Central Florida Fun Facts
Forget the theme parks and the Spring Break destinations and discover the beautiful towns and natural landscapes of Central Florida.
When people think of Florida, they tend to picture Magic Kingdoms and the famous mouse, or perhaps Miami and Southern Florida. What a lot of people don’t know is that there is a whole other side to Florida, not far from Disney or Orlando, but away from the crowds. You don’t have to battle with college students taking over beach towns for Spring Break or tourists from around the world coming to the Sunshine State to wait in long lines at the theme parks.
There’s so much more to this beautiful state – here are just five things you might not have known about Central Florida:
The Spiritual Camp of Cassadaga
In 1875, a young man from New York named George Colby founded a homestead in Central Florida, in an area surrounded by uncommon hills near modern-day Deland. Twenty years later, he deeded 35 acres to the newly created Cassadaga Spiritualist Camp, and ever since people have been coming to the camp to live amongst a like-minded community. Now, visitors come to find out more about the history of Spiritualism or to visit one of the 25 mediums who practice in the area, mainly out of their own homes. The Cassadaga Hotel frequently hosts guests with a passion for the paranormal, as Cassadaga (meaning ‘Water beneath The Rocks) is also believed to be a vortex or portal, and considered as one of the most haunted places in Florida.
Chassahowitza National Wildlife Refuge
Established in 1941 primarily to protect the waterfowl habitat, the Chassahowitza National Wildlife Refuge is home to 50 species of reptiles and amphibians, 25 different species of mammals, and over 250 species of birds. Located 65 miles north of St. Petersburg and comprised of over 31,000 acres of saltwater bays, estuaries, and marshes, the best way to visit this national park is by boat tour. You’ll feel as though you are going back in time, exploring the pristine river and serene landscapes of the park.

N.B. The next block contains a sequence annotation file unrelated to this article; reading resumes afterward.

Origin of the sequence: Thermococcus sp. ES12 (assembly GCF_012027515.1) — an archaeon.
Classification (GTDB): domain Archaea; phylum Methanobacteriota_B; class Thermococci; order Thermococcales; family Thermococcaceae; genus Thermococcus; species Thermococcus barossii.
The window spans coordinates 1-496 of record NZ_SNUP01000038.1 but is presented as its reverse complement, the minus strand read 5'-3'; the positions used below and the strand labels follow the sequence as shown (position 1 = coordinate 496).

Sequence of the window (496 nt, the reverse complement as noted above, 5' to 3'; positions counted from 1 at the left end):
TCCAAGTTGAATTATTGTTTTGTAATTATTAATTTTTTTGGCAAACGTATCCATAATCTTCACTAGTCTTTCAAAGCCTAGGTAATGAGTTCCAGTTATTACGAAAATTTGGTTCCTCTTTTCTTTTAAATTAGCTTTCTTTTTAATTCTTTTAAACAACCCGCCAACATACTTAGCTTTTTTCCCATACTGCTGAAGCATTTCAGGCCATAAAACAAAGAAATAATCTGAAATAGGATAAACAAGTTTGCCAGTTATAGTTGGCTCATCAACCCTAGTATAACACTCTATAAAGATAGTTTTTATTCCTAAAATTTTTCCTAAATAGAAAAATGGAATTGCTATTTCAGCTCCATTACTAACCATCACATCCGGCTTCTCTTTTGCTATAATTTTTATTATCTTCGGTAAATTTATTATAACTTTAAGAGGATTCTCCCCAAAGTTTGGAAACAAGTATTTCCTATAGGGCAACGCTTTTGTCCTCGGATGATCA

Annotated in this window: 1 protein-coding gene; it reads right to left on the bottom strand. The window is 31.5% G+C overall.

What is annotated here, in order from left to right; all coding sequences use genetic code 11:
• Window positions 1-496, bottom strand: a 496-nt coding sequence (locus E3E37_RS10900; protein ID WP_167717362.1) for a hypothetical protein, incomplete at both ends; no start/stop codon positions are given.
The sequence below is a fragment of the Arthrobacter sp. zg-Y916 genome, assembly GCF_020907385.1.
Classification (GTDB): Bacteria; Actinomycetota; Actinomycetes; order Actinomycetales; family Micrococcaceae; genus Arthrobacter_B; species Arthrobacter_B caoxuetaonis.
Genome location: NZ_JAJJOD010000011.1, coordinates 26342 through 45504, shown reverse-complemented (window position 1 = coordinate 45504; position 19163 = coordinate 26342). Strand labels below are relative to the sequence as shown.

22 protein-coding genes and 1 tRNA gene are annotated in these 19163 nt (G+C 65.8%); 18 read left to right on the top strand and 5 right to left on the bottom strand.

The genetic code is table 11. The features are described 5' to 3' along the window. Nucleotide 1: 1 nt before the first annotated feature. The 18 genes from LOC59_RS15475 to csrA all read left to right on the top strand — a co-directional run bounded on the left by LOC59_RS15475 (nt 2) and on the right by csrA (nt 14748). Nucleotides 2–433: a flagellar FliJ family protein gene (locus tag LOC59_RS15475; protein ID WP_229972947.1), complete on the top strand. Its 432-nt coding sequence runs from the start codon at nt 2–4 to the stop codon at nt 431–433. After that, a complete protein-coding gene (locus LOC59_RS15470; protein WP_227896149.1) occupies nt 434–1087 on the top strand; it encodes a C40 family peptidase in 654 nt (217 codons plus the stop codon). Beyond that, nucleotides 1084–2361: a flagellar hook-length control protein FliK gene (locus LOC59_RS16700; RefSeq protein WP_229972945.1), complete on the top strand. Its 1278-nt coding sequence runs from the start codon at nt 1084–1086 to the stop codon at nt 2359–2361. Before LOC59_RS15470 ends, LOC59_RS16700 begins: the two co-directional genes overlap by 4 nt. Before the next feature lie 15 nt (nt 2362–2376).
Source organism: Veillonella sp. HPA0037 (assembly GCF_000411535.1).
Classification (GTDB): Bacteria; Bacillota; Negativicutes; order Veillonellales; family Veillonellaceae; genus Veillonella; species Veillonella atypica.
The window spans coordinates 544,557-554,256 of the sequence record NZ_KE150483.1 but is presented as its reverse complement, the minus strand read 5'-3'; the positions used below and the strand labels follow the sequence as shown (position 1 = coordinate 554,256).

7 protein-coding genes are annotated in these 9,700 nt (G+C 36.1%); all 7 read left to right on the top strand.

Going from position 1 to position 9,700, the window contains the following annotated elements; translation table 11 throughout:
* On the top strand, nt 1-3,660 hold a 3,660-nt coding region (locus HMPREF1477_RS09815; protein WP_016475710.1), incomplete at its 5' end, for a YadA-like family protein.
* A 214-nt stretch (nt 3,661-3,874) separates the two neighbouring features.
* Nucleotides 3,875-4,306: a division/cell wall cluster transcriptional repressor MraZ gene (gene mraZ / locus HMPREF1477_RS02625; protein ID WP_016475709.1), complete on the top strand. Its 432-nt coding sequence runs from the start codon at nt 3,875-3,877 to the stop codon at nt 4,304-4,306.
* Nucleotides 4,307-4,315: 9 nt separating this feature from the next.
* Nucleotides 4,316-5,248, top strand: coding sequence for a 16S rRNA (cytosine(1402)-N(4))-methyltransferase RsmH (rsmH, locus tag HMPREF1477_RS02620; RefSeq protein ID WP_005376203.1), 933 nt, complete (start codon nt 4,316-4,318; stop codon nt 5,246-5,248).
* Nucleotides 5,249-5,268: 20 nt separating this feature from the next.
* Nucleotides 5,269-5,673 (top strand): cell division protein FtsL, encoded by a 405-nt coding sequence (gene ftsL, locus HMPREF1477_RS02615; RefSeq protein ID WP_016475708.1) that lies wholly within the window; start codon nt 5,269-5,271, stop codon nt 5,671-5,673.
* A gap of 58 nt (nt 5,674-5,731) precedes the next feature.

DeLand – The Skydiving Capital of the World
Cruising through the Historic Downtown District, past the quaint boutiques, local cafes, and DeLand’s popular comic book store, you would never expect this quiet town to be known around the globe as the Skydiving capital of the world. And yet, after a short visit to Skydive DeLand and a chat with the training team, you would soon be convinced. Open 365 days a year, skydiving enthusiasts from all over the world come to Skydive DeLand for the fantastic training center and excellent drop conditions. If you’re going to jump out of a plane, why not do it in DeLand?
Ocala National Forest
When thinking of Florida, very few people think of forests. Covering approximately 607 square miles, the Ocala National Forest is the oldest National Forest east of the Mississippi, having been established in 1908. Visitors come every year to stroll through the largest concentration of sand pine in the world. The forest is a great place to hike, canoe, kayak, horse ride, and fish, with over 600 lakes Natural lakes and ponds. Spend an afternoon at Juniper Springs, or stroll through the woods, keeping an eye out for black bears, gray foxes, and North American River Otters, just some of the wildlife in the forest.
The Ocklawaha River
Used for steamboat transportation in the 19th and 20th centuries, the Ocklawaha River was part of the scenic route between Palatka and Silver Springs. Prominent figures such as Harriet Beecher Stowe and Ulysses S Grant traveled along this wild and beautiful river route which remained popular until the railroad service arrived in the 1880s. Located along the western boundary of the Ocala National Forest, the river is now a favorite place for fishing and canoeing. A visit to this area is well worth the trip, whether you are walking, kayaking or just hoping to take in the lush landscapes and fascinating wildlife.
There are hundreds of places to discover throughout Central Florida, from secret beaches to quaint little towns, stunning landscapes, and lush wildlife. All you have to do is dig a little deeper, look a little closer, and avoid the tourist traps – you’ll fall in love with Florida all over again.